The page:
“Cold out there.”

There’s always at least one. The guy who doesn’t have that thing where you can tell when someone wants to be left alone? That guy. He’ll chat you up from across the aisle on the subway, he’ll face you instead of the doors in an elevator, he’ll sit right next to you at an empty bar.

The bartender had enough sense to leave me be; I’ve been in here before. I’d been sitting, half-watching the television above the bar, nursing my drink, decompressing. They call me ‘Fleet’; I could always run away. Instead, I grunted something noncommittal.

“Thought it would have warmed up by now,” he continued. To the bartender: “Club soda. And whatever my friend here is having.”

Well, that tore it. There was no escaping him now. “Much obliged.”

“Think nothing of it.” We watched the bartender make the drinks. He was a good one, the bartender, had that hurried skill that comes from the muscle memory of making a hundred thousand cocktails. “You’ve been watching the coverage?”

I shrugged. “It’s on.” Channel 2 was running blurry, shaky cell-phone video of Massive going toe-to-toe with what we would later find out was one of Chasm’s stone golems while Rapture and I evacuated the civilians from the area. But Chasm is another story.

“Nice job, that.” The man gave an appreciative nod of the head as Massive’s uppercut exploded the golem into dirt clods and dust cloud. “You guys do good work.”

We don’t get many starfuckers; we’re not ‘A’ team. I can count one one hand the number of times I’ve been recognized on the street. And I wasn’t even in the outfit. “Thanks.”

“They got his name wrong, did you hear that? ‘The Massive Man’. Fox, right? Unbelievable. And they didn’t mention you or the black girl at all.”

Rapture is like a 70’s Pam Grier in black leather and a cape, and she’d probably have punched the guy in the mouth for calling her ‘the black girl’. I just shrugged again.

“You gotta wonder, you know? Why you do it. Going out day after day, fighting the good fight, putting it on the line—” he was a litany of clichés, this one “—without so much as a mention.”

I sipped my second scotch. He wasn’t telling me anything I didn’t know.

“I mean,” he continued. “Guy like you, he wants to be part of something, wants to make a difference. I get that. But what does he get out of it?”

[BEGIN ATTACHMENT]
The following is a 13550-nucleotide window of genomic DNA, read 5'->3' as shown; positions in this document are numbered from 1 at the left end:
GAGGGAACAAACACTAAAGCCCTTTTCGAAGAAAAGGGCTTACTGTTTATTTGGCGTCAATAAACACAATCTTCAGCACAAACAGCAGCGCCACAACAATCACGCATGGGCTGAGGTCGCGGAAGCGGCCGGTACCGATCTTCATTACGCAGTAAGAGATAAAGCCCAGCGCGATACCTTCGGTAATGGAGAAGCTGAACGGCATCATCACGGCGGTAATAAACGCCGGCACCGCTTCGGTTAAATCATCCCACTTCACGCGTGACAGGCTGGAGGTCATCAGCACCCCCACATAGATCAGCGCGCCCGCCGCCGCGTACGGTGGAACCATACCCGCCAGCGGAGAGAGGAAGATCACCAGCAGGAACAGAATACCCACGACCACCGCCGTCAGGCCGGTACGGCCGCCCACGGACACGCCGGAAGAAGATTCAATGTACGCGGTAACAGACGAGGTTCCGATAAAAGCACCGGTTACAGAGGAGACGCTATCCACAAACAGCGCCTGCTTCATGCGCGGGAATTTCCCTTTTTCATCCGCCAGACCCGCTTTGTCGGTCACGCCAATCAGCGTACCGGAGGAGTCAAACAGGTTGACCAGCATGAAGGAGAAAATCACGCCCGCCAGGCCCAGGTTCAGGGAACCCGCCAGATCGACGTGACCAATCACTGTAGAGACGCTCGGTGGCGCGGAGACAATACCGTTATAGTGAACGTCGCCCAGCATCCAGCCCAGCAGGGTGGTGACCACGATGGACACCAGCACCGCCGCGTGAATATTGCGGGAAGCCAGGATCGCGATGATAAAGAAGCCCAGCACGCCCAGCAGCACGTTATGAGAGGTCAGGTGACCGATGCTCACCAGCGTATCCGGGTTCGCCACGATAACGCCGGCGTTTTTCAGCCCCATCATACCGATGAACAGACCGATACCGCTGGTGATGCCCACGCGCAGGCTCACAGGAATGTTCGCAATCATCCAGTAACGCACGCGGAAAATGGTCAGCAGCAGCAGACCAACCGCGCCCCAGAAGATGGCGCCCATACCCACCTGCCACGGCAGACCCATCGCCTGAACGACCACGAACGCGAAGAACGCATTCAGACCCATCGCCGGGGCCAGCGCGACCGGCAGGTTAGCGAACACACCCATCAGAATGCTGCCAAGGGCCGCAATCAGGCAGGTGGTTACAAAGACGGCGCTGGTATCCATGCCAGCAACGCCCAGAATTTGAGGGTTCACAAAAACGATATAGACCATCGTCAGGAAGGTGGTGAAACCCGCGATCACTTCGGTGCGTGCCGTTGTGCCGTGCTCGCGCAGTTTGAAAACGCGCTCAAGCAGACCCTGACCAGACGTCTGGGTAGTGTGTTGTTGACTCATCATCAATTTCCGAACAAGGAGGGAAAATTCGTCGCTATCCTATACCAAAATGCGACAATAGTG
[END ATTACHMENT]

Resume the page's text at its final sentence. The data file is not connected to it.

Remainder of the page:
“Not much, I guess.”

“But still. Guy like you…” He took a sip of his club soda. “Has options.”

You know the comic book hero, Spider-man? Of course you do. He’s got that ‘Spidey sense’, right? You’ve got it too, and so do I: the hairs on the back of your neck standing up. They’re the leftover of an ancient biological defense system, puff your fur up so you look bigger to whatever threat has you tweaked. For us, they’re a thousand tiny sensors detecting subtle changes in the air. Something’s sneaking up on you. This guy wasn’t just some asshole in a bar.

Maybe I could slow-play whatever he was. “Such as?”

At first I thought I’d been too obvious, because he stood up and put his coat back on. But with two fingers he slid a business card a few inches towards me on the bar and smiled. It had an address on it, and nothing else, and he was walking out the door by the time I looked back up from it.

“You know that guy?” The bartender was clearing the club soda.

“Not really.”

“Just a fan, I guess. Reporter maybe?”

 “Doubt it.”

---- ---- ---- ----

McLeary was waiting for me just inside the front door to HQ, which he never does. I handed him the card.

“What’s this?”

“Some guy I’ve never seen before tried to recruit me in a bar.”

“You were in a bar?”

“Sure.” I was surprised when he handed the card back to me. “Don’t you want to—”

“Don’t give it to me, give it to D1.”

“I’ve never even been in there.” And I’m the only one who hasn’t had a private audience with Dreamland One, and everybody knows it.

“He’s asking for you.”

There’s eight guard stations, a biometrically secured elevator, and a Cheyenne Mountain-style steel blast door between the front entrance and where one goes to talk to D1. If you’re on one of the Teams, everybody you pass on your way from one to the other nods and addresses you as ‘sir’. I used to think they were just being polite.

I’m not going to describe the conversation with Dreamland One, and not because that’s just not something one does; I wouldn’t know where to start. I get now why people tend to come out of there like they’ve just been hypnotized or given a blow to the head or something.

Say you’re a self-aware computer. Also, say you have access to every news ticker, every camera feed, every phone call, every text, every blog and Twitter, every Nook and Kindle. You see patterns; you start being able to predict outcomes. Things only seem random because we don’t know all the variables.

Now, say you’re running something like Project Dreamland. Eventually someone is going to try to penetrate such an operation. You’re going to see that coming. You want to give them what looks like an ‘in’: an asset that seems disaffected, but that you trust absolutely. Just telling someone to seem disaffected won’t work, because acting disaffected looks like acting. So you give that asset reasons to be disaffected — intentionally, for years — so that when the attempt comes your trap will be believably laid.

I don’t know whether to be appalled, or proud that it was me. I don’t know who these people are or what D1 has planned for them. But I’ll bet anything it’ll be Byzantine as hell, and absolutely, insanely fucking effective.

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